THE UNCERTAINTY GENERATED BY COVID-19 IN TRANSACTIONS: BACK TO BASICS
The Coronavirus is having serious impact on the health of hundreds of thousands of people worldwide,
We find ourselves before a new situation that is affecting us in all areas: from the organisation of work to family and personal relationships and, of course, with a very significant impact on different economic sectors.
Equity markets have reacted in an expected manner, with significant falls in their quotes that on average are situated at 30% but that amount to over 50% in those sectors that, short-term, are most vulnerable to the new situation: tourism, airlines, oil, etc.
Without doubt, the quick adjustment in the value of said assets follows the uncertainty generated in this new situation that causes many investors to prefer to close their long positions and not to be present in a market where information isn’t flowing in a completely transparent way or it simply isn’t available. The size of adjustment, this 30% on average, follows the laws of supply and demand and the moment comes when certain investors consider that it is the right valuation to again adopt a buy position.
In the area of transactions (M&A, Private Equity), we are without doubt faced with a scenario where the difficulty in defining the value of business, in a context of high uncertainty, can cause price formation to be governed by other criteria (the need to buy or sell, strategic aspects, gaining market share, etc.) or that simply that decisions concerning investment are delayed or cancelled.
But in these moments of uncertainty, it is necessary more than ever to stop, go back to the start and ask yourself what the variables are that create the value of an asset or of a business and that, summarised, amount to three: generation of cash flow, growth and risk
1) Generation of cash flow:
As in any financial crisis the impact is going to be different according to the business sector we are talking about, but also to each company’s own characteristics: the level of previous indebtedness, geographical diversification, client or supplier dependency, size, cost flexibility etc.
However, in the current situation, other variables exist outside the company structure itself that may determine significantly the start of crisis recovery, mainly companies’ access to new financing (equity and/or debt) and the effective deployment of policies implemented due to the crisis by central banks and governments (tax, labour, etc.).
But in my opinion, the fundamental variable that determines the ability to generate cash flow and, therefore, for companies to create value, is going to be time. How long can companies and businesses endure the current situation? And, more importantly, what condition will they be in once all this is over?
Variable growth, in valuation, refers to the expected growth of generated cash flow, to which we referred in the previous section. The higher the expected growth, therefore, the higher value expected.
Data has recently been published regarding the fall in retail consumption in China due to the Coronavirus crisis, that plummeted by 20% in February, when the last few years showed an annual growth of over 8%, following 20 years of continued growth. This is without doubt alarming data that one way or another will become apparent in Europe and other regions.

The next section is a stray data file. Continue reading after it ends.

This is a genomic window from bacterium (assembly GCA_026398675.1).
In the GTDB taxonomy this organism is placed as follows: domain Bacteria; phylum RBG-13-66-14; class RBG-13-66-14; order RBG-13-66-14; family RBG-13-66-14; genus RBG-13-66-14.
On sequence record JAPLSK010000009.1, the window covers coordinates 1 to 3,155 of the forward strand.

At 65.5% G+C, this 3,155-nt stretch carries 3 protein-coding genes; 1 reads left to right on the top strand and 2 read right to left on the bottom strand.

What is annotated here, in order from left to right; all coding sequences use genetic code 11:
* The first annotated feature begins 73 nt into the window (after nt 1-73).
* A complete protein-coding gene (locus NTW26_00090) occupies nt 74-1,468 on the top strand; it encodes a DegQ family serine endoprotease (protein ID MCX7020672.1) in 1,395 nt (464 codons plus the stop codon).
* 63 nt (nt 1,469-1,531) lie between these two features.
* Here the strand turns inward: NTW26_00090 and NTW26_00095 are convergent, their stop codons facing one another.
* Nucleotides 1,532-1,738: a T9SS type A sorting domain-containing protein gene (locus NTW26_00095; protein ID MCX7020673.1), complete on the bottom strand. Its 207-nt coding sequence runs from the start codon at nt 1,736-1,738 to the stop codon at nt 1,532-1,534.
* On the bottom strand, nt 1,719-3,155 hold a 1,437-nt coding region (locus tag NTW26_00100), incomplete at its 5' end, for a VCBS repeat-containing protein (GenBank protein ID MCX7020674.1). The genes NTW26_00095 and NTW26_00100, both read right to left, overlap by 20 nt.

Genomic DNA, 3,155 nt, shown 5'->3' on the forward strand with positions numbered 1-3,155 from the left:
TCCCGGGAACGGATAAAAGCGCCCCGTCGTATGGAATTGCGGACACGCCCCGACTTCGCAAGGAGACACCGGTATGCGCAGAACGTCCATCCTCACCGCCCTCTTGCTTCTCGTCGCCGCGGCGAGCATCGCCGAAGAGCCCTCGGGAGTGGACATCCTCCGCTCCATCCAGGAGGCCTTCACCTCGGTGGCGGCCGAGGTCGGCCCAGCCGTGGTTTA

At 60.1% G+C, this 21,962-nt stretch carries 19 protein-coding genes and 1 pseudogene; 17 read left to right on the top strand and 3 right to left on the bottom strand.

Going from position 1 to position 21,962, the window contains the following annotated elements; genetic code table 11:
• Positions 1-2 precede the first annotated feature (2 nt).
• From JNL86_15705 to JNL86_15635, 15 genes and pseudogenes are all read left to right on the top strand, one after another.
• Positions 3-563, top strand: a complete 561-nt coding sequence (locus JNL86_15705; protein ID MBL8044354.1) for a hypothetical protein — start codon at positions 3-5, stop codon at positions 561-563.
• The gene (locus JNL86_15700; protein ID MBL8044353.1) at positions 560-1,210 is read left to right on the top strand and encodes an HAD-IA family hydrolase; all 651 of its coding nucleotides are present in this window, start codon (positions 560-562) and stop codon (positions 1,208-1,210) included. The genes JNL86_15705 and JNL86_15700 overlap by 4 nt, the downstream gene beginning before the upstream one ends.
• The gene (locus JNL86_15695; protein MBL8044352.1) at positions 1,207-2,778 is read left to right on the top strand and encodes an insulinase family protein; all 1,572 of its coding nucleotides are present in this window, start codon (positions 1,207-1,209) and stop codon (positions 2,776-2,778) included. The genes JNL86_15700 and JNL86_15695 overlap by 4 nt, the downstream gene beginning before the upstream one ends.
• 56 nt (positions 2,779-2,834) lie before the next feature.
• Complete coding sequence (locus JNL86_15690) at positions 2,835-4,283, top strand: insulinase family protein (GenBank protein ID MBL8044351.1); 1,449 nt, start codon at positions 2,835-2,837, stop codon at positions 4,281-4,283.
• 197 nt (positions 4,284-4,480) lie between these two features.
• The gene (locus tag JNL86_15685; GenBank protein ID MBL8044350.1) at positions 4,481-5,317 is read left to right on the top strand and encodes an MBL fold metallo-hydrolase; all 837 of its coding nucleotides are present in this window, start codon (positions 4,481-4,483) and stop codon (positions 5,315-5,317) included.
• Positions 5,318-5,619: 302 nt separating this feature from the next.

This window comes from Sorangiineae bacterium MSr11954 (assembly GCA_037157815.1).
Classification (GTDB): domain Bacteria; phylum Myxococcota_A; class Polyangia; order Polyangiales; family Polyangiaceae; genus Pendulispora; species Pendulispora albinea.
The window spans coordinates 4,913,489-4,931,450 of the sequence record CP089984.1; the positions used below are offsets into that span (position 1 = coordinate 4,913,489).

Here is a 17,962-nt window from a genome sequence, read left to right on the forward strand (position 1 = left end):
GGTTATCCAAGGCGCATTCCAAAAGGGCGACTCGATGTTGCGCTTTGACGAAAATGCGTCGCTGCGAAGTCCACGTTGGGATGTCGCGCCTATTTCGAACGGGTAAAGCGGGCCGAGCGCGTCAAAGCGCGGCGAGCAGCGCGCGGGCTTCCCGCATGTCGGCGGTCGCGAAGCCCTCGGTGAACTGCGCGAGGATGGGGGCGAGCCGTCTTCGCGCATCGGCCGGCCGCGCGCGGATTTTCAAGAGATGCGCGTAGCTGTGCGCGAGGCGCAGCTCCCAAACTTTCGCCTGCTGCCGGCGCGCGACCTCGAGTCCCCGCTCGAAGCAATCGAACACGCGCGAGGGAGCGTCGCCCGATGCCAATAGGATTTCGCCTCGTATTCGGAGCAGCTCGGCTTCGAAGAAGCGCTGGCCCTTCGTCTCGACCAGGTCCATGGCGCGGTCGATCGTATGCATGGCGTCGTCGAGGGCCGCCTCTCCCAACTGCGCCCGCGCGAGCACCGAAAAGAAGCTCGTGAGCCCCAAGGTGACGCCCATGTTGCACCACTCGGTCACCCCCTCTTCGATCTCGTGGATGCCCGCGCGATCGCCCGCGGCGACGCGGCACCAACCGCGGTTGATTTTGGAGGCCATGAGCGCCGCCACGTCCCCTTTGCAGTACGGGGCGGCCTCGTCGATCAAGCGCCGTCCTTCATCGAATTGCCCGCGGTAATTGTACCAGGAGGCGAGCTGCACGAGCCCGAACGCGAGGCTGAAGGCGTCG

Just as worrying is the standstill in investment in China that has, without doubt, caused the growth. The saver, the investor that has resources, the companies themselves prefer to wait until there is a greater visibility concerning the future and reserve their funds or they allocate them to assets that have no related risk. What we saw in financial markets is transferred to the real economy, to individuals and to companies.
Lastly we have the variable risk, understood as uncertainty, volatility or variability expected in the cash flow generated. In valuation, we reflect this concept via the rate of discount or of the valuation multiple. The higher the risk, the lower the value or multiple.
In the current situation, industries such as those related to tourism, travel and oil, tend to easily be placed in the same basket of high risk sectors, at least occasionally, and other recent ones such as online sales, remote telecommunication systems, online courses, or as classic as supermarkets or general food as industries with a low risk profile.
By definition, investors are adverse to the risk that they cannot control, to uncertainty and especially to the current insecurity that exists. The way to protect themselves is through price discounts, reducing the valuations.
These three variables are those that have always determined and will determine in the future the valuations of the assets and of the business and, obviously, they are going to behave in a very different way in the coming months or years according to the business sector in question.
La equation of the coronavirus from an economic point of view has these three conundrums: X, Y, Z and, the success of the corporate recovery of our country and the strengthening of company structure will depend on the ability of the government, the company managers and the investors to dispel them.
For this, however, it will be necessary to resolve a priori the most important variable, that of slowing down the virus pandemic, which is a necessary condition, but is not enough to return to the path of growth and again reach prosperity within our civil society.
But we must not forget that where there is a crisis there is an opportunity, and the companies that are better prepared, the most solvent, can take advantage of opportunities of acquisition, will be capable of financing their investments well and come out of this situation stronger.
Cesar García is director of the Financial Advisory Services area in Mazars
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